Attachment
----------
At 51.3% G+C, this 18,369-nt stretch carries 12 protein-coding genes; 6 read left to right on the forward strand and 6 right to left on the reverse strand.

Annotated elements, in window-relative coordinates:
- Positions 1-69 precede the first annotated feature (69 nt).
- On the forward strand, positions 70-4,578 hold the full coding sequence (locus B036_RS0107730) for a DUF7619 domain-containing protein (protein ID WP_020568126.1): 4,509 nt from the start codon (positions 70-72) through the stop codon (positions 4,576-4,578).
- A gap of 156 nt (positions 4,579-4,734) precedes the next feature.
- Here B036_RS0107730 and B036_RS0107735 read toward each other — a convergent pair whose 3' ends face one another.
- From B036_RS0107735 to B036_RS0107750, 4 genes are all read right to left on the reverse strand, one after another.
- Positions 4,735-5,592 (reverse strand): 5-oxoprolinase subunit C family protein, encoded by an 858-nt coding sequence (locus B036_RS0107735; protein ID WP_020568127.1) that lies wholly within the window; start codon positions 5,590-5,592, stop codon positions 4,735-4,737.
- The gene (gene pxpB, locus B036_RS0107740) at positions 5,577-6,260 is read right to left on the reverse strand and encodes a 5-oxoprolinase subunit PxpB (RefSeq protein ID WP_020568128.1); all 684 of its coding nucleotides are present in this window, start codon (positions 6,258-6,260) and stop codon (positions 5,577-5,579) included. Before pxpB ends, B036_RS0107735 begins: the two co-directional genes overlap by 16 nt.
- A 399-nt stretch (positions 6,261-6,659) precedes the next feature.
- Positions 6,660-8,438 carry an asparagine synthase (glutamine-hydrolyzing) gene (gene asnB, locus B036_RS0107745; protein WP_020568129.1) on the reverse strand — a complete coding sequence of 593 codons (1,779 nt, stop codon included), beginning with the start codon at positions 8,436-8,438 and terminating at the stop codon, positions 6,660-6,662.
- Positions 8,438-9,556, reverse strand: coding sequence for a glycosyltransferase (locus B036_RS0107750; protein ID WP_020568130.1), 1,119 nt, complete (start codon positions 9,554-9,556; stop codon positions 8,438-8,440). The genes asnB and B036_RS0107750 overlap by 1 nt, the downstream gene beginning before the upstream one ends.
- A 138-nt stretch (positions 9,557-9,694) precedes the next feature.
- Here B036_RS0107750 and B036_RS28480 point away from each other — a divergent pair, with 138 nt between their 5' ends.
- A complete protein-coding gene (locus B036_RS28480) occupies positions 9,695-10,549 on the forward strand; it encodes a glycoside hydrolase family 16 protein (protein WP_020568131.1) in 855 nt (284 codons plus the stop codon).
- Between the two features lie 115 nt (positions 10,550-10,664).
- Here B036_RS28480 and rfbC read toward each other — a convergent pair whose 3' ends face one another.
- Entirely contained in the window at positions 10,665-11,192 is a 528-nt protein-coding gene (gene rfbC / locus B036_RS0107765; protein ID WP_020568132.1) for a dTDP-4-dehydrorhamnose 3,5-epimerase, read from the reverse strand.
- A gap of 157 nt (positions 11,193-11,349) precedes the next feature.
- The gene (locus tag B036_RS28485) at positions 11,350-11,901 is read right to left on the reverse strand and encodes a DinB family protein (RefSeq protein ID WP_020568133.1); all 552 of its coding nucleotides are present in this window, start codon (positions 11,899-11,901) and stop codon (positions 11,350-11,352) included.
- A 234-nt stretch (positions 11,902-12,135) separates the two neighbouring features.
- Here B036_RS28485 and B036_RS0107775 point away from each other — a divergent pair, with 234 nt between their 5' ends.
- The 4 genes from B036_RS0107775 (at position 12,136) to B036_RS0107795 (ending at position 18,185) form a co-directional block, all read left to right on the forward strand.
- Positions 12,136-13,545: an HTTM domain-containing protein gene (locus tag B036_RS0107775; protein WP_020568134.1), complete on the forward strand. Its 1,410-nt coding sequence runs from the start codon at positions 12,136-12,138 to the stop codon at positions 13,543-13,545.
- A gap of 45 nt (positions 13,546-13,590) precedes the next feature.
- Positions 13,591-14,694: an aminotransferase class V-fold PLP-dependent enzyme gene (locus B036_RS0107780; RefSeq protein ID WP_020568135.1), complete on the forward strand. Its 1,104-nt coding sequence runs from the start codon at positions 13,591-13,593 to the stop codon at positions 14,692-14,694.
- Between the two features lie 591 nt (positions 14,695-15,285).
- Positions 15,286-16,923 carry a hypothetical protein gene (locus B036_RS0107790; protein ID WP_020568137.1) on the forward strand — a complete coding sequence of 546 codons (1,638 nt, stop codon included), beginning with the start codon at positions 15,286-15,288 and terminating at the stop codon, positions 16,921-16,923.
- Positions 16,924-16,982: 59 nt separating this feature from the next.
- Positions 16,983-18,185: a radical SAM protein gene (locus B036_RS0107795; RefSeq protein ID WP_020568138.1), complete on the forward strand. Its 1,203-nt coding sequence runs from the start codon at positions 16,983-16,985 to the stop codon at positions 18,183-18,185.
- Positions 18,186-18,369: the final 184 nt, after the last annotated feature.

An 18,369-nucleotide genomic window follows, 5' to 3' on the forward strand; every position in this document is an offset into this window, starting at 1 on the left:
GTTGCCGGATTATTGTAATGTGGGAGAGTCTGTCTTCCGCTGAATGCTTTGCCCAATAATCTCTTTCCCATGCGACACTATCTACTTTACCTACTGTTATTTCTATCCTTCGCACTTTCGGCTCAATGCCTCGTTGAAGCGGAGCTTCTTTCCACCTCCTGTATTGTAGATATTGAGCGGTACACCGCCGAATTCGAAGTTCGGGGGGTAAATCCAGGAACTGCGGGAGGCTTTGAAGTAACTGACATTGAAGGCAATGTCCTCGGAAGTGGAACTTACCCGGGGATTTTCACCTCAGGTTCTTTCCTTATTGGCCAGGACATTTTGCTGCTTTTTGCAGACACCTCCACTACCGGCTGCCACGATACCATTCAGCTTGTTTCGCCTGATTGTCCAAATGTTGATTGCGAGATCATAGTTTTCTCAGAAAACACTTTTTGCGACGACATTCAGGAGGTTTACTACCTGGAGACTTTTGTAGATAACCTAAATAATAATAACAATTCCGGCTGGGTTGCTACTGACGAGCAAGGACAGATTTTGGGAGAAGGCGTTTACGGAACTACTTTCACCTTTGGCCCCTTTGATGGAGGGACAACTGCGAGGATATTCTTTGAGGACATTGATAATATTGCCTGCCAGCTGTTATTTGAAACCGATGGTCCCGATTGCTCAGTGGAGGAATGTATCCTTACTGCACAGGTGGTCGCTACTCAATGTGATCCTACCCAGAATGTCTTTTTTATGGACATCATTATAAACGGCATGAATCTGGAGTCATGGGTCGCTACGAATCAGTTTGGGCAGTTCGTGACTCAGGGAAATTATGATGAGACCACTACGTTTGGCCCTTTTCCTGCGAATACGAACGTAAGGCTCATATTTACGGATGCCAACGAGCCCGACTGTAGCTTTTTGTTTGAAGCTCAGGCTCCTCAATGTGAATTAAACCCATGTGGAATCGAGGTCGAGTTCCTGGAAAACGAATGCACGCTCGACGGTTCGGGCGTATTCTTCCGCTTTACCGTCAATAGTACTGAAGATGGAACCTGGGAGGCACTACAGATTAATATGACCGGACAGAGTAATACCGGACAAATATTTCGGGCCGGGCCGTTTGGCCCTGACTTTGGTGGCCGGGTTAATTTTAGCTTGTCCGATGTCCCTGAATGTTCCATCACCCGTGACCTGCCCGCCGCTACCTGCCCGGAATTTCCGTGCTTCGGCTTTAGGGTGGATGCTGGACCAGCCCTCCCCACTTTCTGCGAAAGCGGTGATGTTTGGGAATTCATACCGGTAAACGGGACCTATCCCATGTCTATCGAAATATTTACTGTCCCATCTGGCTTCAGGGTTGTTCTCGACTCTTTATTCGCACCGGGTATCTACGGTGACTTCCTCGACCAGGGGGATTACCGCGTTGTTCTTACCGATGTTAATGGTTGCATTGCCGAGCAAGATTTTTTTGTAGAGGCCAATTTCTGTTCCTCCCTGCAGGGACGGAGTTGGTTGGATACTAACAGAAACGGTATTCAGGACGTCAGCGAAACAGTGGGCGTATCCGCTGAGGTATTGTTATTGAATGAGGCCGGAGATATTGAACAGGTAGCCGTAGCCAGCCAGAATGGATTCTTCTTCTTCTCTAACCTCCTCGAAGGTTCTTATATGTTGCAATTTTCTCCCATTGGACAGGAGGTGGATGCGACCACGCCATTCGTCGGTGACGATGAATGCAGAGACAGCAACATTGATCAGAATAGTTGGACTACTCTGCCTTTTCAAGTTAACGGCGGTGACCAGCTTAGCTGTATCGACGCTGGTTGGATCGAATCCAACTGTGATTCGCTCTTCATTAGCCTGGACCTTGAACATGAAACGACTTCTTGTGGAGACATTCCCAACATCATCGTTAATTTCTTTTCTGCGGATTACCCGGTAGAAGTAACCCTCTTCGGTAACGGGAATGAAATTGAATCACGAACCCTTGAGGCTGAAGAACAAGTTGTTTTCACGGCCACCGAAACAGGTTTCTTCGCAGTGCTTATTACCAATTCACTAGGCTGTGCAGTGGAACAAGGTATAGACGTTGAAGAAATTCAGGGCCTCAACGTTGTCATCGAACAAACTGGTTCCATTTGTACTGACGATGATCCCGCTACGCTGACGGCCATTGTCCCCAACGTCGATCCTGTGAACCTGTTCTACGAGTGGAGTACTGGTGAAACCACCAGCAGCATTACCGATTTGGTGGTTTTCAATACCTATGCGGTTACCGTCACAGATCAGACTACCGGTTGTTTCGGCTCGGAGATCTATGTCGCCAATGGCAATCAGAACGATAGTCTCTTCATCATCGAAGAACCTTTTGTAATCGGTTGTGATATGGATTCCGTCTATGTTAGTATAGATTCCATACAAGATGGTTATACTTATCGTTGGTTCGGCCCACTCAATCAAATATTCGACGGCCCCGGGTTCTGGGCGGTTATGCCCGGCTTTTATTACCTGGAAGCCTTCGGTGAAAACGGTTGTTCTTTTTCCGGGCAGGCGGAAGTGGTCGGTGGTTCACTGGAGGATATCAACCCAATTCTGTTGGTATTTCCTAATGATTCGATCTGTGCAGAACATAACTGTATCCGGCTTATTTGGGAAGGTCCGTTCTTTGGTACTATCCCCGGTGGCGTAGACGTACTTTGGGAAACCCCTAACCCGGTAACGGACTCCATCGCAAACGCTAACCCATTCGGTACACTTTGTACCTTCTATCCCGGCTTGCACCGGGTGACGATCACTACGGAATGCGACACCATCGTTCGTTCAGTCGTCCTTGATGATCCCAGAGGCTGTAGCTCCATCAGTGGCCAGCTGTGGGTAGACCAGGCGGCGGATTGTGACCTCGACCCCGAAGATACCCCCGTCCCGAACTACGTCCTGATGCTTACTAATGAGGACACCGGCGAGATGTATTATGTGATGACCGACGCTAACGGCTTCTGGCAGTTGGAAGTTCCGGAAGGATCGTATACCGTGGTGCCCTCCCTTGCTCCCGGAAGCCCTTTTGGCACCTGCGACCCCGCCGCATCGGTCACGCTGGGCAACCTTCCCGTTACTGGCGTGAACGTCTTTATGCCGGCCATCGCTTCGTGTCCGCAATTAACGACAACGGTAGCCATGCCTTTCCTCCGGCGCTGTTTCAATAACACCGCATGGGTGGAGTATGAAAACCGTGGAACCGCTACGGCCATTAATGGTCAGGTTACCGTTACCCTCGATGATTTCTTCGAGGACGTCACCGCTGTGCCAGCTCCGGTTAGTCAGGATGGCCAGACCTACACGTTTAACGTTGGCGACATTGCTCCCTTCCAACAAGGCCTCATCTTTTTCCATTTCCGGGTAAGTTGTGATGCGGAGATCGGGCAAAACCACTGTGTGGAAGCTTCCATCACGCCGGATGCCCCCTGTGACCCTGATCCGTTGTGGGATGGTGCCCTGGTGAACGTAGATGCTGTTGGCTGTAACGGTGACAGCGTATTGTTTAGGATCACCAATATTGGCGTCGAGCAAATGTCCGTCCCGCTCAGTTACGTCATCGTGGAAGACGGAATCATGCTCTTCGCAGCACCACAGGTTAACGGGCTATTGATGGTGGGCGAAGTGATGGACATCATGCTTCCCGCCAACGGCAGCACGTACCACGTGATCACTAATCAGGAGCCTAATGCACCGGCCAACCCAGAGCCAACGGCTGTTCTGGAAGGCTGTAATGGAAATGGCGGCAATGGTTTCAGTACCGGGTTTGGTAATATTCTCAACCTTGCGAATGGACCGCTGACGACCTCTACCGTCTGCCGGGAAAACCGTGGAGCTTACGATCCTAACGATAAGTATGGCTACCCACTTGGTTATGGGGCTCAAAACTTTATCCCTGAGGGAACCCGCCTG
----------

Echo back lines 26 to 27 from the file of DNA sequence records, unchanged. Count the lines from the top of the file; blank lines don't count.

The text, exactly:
- Positions 13,591-14,694: an aminotransferase class V-fold PLP-dependent enzyme gene (locus B036_RS0107780; RefSeq protein ID WP_020568135.1), complete on the forward strand. Its 1,104-nt coding sequence runs from the start codon at positions 13,591-13,593 to the stop codon at positions 14,692-14,694.
- Between the two features lie 591 nt (positions 14,695-15,285).